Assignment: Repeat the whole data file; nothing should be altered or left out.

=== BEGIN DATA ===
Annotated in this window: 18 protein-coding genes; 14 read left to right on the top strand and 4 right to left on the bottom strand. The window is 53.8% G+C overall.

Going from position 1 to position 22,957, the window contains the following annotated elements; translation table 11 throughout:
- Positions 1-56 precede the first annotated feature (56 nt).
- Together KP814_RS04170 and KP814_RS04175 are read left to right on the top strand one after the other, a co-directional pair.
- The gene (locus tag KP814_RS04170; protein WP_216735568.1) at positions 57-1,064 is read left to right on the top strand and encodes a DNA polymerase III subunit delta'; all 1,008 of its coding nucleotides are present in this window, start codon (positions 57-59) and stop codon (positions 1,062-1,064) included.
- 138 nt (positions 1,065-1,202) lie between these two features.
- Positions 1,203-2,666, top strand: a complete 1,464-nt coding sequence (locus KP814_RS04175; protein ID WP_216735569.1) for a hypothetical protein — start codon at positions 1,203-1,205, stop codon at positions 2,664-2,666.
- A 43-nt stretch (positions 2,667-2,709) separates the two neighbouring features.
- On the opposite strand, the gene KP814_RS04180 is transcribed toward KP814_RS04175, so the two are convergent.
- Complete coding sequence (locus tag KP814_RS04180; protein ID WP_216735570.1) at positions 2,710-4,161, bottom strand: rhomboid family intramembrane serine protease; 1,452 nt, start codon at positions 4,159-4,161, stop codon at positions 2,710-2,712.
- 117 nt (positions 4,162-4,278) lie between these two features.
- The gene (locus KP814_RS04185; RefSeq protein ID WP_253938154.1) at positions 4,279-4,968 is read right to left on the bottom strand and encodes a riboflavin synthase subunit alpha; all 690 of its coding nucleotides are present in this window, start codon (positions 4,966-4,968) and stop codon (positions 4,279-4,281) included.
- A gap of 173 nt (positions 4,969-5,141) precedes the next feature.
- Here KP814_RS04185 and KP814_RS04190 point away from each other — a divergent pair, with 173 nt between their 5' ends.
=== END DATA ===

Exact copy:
Annotated in this window: 18 protein-coding genes; 14 read left to right on the top strand and 4 right to left on the bottom strand. The window is 53.8% G+C overall.

Going from position 1 to position 22,957, the window contains the following annotated elements; translation table 11 throughout:
- Positions 1-56 precede the first annotated feature (56 nt).
- Together KP814_RS04170 and KP814_RS04175 are read left to right on the top strand one after the other, a co-directional pair.
- The gene (locus tag KP814_RS04170; protein WP_216735568.1) at positions 57-1,064 is read left to right on the top strand and encodes a DNA polymerase III subunit delta'; all 1,008 of its coding nucleotides are present in this window, start codon (positions 57-59) and stop codon (positions 1,062-1,064) included.
- 138 nt (positions 1,065-1,202) lie between these two features.
- Positions 1,203-2,666, top strand: a complete 1,464-nt coding sequence (locus KP814_RS04175; protein ID WP_216735569.1) for a hypothetical protein — start codon at positions 1,203-1,205, stop codon at positions 2,664-2,666.
- A 43-nt stretch (positions 2,667-2,709) separates the two neighbouring features.
- On the opposite strand, the gene KP814_RS04180 is transcribed toward KP814_RS04175, so the two are convergent.
- Complete coding sequence (locus tag KP814_RS04180; protein ID WP_216735570.1) at positions 2,710-4,161, bottom strand: rhomboid family intramembrane serine protease; 1,452 nt, start codon at positions 4,159-4,161, stop codon at positions 2,710-2,712.
- 117 nt (positions 4,162-4,278) lie between these two features.
- The gene (locus KP814_RS04185; RefSeq protein ID WP_253938154.1) at positions 4,279-4,968 is read right to left on the bottom strand and encodes a riboflavin synthase subunit alpha; all 690 of its coding nucleotides are present in this window, start codon (positions 4,966-4,968) and stop codon (positions 4,279-4,281) included.
- A gap of 173 nt (positions 4,969-5,141) precedes the next feature.
- Here KP814_RS04185 and KP814_RS04190 point away from each other — a divergent pair, with 173 nt between their 5' ends.